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The Water Truck

Early morning, barely light, a high, electronic, belly-dancer tune woke us. Audible first only to street dogs, then faintly for humans, it soon became distinct. Slowly it grew until the too-cheerful-for-morning ditty echoed up the streets that approached our central Asian hotel. When it dominated all other sound, I abandoned our warm bed to peer down from the third-floor balcony.

This truck backed down our crowded street two or three times every day to deliver water to the apartment building next door. Photo by Jim Manley.

I saw nothing. But the whiny song grew louder. And closer. Suddenly the tail end of a large tanker truck appeared at our corner. The driver never halted, but deftly backed around the restricted turn, then maneuvered through the twisted gambit of parked cars and motor scooters that lined our narrow street. He passed below me and stopped in front of the apartment building next door.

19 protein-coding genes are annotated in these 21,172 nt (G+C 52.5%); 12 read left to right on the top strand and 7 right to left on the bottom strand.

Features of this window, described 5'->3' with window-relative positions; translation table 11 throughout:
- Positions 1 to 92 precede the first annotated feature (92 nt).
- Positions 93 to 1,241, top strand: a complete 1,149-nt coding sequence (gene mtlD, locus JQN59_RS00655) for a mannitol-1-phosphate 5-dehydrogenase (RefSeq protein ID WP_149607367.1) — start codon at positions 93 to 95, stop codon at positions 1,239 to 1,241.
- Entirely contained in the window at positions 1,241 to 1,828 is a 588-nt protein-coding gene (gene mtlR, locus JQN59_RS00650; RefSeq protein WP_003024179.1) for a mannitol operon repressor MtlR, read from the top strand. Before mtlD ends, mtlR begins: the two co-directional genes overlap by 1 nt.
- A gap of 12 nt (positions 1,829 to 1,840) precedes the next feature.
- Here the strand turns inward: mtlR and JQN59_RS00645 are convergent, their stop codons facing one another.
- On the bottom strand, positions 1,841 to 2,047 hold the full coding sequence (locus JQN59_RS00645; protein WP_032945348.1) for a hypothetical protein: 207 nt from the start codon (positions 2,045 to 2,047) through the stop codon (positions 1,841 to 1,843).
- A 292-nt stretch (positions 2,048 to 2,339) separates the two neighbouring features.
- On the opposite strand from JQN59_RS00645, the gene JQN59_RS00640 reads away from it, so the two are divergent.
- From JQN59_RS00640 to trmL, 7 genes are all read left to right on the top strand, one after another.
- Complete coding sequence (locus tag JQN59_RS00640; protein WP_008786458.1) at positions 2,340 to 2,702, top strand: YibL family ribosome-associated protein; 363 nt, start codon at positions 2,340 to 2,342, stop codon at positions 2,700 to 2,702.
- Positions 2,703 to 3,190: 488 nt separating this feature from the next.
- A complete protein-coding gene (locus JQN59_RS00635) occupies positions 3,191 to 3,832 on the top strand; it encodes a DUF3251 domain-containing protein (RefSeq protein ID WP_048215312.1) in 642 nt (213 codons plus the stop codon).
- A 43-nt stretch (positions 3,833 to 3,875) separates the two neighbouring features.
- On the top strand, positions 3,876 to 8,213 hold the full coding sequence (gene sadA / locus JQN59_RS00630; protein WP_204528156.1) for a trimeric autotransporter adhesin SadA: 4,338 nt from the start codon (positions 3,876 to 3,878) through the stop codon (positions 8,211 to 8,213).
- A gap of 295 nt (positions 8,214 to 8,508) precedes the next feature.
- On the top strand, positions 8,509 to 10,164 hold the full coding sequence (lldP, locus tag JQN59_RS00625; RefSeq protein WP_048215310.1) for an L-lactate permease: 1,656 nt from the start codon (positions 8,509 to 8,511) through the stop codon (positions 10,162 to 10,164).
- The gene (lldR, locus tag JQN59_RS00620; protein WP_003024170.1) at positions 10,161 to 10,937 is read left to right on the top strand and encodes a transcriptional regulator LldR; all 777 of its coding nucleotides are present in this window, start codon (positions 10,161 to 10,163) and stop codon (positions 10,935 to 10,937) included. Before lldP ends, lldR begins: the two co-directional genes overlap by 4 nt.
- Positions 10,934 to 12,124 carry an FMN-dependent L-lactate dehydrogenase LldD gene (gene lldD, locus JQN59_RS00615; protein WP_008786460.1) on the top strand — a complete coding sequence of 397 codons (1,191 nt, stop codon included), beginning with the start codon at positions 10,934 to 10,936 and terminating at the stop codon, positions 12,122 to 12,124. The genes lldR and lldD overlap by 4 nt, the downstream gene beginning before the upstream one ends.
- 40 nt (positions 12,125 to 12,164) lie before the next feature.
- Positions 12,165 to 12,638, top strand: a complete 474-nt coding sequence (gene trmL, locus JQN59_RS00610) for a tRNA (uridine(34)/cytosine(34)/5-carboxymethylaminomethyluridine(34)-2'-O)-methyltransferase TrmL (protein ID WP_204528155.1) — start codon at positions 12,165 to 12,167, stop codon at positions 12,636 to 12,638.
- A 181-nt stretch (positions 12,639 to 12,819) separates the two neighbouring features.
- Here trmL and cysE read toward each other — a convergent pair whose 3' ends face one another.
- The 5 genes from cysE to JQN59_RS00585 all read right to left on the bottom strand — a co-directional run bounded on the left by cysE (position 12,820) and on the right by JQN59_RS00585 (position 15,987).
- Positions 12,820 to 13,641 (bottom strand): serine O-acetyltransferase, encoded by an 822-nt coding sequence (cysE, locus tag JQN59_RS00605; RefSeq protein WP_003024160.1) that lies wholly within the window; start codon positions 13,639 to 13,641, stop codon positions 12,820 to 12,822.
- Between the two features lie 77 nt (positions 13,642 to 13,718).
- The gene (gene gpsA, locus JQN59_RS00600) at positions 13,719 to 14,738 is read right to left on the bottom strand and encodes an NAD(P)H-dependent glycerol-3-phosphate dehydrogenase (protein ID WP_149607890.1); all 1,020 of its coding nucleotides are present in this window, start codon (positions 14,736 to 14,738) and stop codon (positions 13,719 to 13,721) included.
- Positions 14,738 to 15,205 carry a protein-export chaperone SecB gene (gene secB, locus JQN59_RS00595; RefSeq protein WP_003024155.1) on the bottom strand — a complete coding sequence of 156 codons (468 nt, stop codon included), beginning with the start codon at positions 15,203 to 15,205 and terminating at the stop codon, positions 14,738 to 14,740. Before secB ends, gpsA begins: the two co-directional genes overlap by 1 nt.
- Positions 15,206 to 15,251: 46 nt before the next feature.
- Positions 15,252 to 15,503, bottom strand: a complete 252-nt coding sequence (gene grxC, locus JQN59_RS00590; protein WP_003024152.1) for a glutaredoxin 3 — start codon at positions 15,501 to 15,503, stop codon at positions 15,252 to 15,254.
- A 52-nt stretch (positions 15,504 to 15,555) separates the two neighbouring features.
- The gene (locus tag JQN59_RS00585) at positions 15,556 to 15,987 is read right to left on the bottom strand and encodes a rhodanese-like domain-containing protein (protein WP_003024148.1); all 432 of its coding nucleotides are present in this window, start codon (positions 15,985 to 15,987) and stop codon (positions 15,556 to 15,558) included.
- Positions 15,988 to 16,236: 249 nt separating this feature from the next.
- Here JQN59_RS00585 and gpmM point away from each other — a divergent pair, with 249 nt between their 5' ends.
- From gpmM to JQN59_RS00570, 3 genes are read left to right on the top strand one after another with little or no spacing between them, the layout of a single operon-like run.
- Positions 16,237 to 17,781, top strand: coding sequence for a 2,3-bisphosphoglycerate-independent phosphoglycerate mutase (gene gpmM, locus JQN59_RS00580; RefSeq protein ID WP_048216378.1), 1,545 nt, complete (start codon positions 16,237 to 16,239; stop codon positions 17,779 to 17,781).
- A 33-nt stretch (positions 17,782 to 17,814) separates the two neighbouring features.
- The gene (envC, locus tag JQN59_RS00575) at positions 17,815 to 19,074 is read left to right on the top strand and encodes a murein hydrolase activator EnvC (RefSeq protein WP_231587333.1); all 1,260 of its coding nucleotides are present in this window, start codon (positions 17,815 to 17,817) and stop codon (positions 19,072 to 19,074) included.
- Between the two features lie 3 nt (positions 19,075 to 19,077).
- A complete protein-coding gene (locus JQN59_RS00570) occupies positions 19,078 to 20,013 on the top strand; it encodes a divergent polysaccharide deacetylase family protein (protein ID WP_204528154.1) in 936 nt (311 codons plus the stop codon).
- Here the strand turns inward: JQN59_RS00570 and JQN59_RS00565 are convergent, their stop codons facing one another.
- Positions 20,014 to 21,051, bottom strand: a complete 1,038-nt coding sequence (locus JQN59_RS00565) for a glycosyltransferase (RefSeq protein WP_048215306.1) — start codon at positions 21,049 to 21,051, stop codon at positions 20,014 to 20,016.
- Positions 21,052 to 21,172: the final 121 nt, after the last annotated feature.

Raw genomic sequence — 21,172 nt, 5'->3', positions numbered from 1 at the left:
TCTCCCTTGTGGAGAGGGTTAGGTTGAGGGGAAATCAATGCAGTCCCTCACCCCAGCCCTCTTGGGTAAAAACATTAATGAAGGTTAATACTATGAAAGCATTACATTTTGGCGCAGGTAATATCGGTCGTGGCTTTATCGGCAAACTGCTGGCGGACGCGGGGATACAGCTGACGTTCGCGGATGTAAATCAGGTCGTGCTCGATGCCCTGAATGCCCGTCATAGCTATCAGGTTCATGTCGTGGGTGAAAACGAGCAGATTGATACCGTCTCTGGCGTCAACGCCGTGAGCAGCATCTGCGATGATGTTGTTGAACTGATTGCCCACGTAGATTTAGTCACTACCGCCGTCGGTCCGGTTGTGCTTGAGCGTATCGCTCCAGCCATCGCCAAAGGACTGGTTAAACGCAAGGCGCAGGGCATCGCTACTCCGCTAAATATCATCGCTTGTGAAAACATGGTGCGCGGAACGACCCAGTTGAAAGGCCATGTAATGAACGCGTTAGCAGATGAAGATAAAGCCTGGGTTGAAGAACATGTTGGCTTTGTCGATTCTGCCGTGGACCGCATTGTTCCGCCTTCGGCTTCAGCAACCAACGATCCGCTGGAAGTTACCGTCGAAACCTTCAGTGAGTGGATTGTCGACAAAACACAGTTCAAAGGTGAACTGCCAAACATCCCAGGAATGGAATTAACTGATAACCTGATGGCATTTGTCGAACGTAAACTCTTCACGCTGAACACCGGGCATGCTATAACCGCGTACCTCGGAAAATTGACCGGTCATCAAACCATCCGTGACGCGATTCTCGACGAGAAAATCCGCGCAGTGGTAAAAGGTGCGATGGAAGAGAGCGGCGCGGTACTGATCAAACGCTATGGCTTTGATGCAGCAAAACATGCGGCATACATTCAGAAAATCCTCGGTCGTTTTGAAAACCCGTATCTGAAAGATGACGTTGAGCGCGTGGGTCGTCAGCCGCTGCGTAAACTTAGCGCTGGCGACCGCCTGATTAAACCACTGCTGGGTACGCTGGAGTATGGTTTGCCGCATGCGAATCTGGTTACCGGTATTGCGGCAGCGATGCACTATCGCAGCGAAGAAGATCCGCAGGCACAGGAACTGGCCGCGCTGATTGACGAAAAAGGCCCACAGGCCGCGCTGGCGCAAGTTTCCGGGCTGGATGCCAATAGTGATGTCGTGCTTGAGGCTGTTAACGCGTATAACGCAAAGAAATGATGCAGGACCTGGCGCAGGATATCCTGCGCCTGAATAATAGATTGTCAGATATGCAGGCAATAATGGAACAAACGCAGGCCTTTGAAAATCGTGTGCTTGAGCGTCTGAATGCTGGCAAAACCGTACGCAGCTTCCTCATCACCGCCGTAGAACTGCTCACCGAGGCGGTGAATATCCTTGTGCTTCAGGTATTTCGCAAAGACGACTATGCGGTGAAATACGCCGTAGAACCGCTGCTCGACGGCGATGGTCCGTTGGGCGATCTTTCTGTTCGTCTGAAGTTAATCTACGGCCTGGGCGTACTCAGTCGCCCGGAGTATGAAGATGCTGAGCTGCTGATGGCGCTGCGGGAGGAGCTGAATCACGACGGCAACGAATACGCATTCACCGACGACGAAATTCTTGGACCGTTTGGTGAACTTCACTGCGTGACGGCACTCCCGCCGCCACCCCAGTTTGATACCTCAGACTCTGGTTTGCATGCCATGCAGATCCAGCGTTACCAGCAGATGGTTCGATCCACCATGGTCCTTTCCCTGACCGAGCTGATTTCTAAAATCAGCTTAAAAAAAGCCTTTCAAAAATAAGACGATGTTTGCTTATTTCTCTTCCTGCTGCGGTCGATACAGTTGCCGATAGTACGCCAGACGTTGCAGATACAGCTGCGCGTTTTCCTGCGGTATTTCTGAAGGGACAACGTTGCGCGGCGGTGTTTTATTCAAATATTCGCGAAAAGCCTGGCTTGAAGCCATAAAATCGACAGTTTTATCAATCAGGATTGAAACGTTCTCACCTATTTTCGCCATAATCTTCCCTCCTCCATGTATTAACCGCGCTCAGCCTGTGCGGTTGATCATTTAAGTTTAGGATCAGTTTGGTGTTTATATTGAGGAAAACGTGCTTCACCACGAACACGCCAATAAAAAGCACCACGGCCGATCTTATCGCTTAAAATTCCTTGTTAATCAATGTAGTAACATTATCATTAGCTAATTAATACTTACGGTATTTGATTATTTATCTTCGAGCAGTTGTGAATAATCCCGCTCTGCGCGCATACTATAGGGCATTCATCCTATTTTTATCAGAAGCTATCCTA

The mad melody stopped and left an enormous silence. The driver hopped down from the cab, went to the side of his vehicle and removed a long, green, flexible tube. He connected one end to a valve at the rear of his tank and the other end to a waiting receptacle near the apartment’s entrance. Then he returned to the tank and opened a valve. And waited.

Water! On the edge of a 10 million-person city, these residents depended upon a man to deliver their water. By truck.

Big truck? Tiny, crowded, crumbling streets? High need? Multiple deliveries every day? What could go wrong? I marveled at his ability, determination, and persistence. They needed him. Desperately. And for the five weeks we lived there, he never failed.

He was just like those MAF folks I know who sharpen their skill, work until the job’s done, and serve others day after day, month after month, year after year.

There are differences, of course. One rolls, the other flies. One plays a raucous tune, the other roars. And, while the truck delivers exhaustible, life-saving water, the MAF airplane delivers eternal, life-giving water. We need both.

Years ago I had the privilege of flying Shuar-language Bibles into this jungle village in Ecuador. Photo by Jim Manley.


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